You may have heard about Team Working Agreements (TWA), but you may wonder what they are, why they’re important and how they’re created. Basically, TWAs help with the team formation process. They help teams get through Tuckman’s stages of group development forming, storming, norming, and performing.
- Forming – This is when the team first meets and learns about the work (and is typically on their best behavior).
- Storming – This occurs once the team starts working together. People may no longer be on their best behavior and are encountering conflicts.
- Norming – When conflicts occur, the team members learn how to trust each other and work through their differences.
- Performing – Once the team gets through the Storming and Norming phase, they determine the best way to work together.
So, what is a TWA? It’s a mutually defined document that sets the norms and guidelines: a social contract, for how a team works together. Specifically, it sets the team’s ground rules and helps define the team culture. By defining these concepts, it sets expectations for the team, defines responsibilities and accountability. Over time this will help the team build trust.
When should we create the TWA?
The optimal time to create the TWA is before the project begins. But if you’re on a project that has already started, it’s not too late to gain the advantages of having one.
Who creates the TWA?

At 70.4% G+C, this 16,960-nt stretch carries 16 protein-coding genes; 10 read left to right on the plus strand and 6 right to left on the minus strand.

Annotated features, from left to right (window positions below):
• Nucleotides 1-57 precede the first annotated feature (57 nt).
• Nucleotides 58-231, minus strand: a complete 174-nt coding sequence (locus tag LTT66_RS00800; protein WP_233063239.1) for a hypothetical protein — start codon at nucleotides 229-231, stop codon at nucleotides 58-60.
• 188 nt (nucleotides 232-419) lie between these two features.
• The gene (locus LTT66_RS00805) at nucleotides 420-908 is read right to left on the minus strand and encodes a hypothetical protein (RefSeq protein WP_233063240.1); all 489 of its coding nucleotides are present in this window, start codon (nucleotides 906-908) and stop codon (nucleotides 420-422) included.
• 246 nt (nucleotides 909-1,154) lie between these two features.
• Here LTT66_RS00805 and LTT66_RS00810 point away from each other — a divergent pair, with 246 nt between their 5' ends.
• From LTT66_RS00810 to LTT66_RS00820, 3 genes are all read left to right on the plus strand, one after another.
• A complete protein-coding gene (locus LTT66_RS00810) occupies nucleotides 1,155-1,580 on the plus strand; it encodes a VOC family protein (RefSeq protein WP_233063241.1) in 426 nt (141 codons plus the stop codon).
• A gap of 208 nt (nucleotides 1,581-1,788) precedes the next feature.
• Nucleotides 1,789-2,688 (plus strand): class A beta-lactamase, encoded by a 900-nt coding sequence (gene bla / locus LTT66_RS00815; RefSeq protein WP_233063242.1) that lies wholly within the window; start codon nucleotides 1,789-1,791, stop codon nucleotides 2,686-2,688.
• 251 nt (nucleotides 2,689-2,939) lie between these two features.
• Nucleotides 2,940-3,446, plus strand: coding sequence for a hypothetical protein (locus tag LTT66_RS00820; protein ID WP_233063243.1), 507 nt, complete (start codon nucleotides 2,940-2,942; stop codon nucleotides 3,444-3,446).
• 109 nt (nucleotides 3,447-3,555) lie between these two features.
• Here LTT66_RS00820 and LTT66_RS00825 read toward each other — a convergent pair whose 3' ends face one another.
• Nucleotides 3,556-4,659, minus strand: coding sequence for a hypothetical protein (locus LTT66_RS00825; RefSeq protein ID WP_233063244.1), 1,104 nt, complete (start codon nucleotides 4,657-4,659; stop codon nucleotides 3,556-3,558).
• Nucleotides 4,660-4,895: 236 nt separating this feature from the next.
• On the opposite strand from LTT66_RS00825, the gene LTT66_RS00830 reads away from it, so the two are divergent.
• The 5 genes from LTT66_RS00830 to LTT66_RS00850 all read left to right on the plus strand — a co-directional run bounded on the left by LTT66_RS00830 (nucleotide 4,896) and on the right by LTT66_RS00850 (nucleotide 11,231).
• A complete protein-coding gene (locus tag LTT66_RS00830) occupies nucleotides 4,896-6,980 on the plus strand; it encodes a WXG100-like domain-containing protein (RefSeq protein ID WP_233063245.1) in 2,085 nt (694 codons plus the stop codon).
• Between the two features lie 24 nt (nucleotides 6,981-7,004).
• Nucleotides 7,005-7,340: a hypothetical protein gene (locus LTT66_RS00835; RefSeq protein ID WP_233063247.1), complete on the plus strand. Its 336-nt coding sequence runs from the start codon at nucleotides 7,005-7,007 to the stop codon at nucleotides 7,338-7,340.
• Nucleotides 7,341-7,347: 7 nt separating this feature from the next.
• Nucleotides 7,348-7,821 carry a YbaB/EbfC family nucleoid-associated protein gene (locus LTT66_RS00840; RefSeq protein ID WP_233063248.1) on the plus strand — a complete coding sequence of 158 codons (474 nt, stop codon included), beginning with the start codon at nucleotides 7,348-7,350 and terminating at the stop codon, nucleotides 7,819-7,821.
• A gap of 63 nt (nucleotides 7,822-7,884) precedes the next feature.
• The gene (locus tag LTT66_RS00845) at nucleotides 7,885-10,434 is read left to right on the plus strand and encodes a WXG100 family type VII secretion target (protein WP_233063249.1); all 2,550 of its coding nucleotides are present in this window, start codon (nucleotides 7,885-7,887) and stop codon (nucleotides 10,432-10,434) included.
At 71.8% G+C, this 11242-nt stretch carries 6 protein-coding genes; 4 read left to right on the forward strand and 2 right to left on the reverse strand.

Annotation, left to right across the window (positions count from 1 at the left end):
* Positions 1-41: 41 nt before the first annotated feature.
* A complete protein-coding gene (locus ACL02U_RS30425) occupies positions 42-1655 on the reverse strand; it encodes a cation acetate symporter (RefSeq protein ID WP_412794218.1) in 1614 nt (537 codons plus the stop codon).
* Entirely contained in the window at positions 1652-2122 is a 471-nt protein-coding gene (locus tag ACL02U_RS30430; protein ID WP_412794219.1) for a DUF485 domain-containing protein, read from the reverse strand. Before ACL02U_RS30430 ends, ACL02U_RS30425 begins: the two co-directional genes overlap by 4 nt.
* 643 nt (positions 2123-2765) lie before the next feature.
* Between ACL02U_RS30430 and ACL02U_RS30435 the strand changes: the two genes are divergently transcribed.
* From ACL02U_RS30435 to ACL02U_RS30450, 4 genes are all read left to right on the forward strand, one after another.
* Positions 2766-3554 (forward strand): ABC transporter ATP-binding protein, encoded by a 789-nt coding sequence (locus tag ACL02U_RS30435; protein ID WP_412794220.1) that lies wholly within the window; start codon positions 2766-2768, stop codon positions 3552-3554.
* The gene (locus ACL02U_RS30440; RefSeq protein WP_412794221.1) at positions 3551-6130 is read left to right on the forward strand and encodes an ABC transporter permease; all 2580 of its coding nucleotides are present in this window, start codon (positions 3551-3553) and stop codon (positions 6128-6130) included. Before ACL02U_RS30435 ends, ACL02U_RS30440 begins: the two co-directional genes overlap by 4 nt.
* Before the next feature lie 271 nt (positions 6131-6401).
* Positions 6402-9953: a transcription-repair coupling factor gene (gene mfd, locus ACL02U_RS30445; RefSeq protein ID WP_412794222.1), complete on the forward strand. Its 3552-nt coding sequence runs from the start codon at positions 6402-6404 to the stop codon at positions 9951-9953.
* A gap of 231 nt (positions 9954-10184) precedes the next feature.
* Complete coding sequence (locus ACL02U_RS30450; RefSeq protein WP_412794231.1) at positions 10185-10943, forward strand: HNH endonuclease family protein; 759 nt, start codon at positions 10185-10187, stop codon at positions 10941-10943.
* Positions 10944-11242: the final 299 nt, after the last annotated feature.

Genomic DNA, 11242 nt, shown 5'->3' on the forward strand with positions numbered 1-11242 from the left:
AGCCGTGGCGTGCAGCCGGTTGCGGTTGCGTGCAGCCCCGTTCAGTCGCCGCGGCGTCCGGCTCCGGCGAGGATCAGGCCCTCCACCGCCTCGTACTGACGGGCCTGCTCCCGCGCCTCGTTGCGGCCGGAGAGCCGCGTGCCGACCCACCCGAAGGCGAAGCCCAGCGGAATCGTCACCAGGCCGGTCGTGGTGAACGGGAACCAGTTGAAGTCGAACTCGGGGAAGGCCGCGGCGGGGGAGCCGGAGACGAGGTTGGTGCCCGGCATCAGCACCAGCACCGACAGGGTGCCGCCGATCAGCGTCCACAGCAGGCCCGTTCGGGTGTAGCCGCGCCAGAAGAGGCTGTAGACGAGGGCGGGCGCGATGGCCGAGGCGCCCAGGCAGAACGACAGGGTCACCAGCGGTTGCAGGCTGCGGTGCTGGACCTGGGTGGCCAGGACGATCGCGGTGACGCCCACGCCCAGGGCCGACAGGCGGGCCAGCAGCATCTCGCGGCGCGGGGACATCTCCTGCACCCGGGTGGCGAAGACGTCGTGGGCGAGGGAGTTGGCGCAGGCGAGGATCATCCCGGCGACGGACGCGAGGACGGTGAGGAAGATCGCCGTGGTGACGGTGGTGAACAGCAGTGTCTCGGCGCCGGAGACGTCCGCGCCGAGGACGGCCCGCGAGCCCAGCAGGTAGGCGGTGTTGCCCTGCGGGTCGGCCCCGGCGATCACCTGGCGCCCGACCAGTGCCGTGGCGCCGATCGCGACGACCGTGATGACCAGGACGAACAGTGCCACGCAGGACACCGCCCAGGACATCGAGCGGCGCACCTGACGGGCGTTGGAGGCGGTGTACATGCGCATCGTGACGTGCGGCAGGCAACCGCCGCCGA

The entire team builds the TWA and is responsible for maintaining it.
How do we create a TWA?
To start building the TWA, it’s important to first get the team motivated. Begin a TWA session with a simple ice breaker. For example, ask each team member to share their favorite travel destination or hobby, activity, or quote.
Next, begin defining the document. There are many ways to do this. Below are three approaches:
- Start with an outline of areas or questions you would like to include. Discuss them with the team or provide sticky notes and put suggestions on a board under each area. With either approach, allow the team to create new sections as needed. Below are some examples of sections:
- Team values
- Ground rules
- Dealing with difficult issues (e.g., a teammate not meeting commitments)
- Asking for help
- Escalating issues
- Being accountable to each other
- Here is an example template from the Scrum Alliance.
- Or it could be a simple list like:
- Support each other
- Raise concerns promptly
- No finger pointing or blaming
- Take pride in your work
- Start meetings on time
It can also include fun sections like:
- Team name
- Team motto
- Team mascot/logo
Overall, the Team Working Agreement should be a brief document that everyone agrees to follow and is quickly understood by the team. Once the initial work on the agreement is completed, it should be displayed prominently where the team can see it. If your team is remote, post it online (e.g., on a SharePoint Site) where it will be visible to the whole team. So, who is responsible if someone doesn’t follow the agreement? It is the whole team’s responsibility to remind others when they stray from the agreement. In addition, this is a living document that must be reviewed on a regular basis to ensure it’s still relevant. Finally, if you have any additional questions around Team Working Agreements, please don’t hesitate to reach out to us at any time. We’d love to help you get started.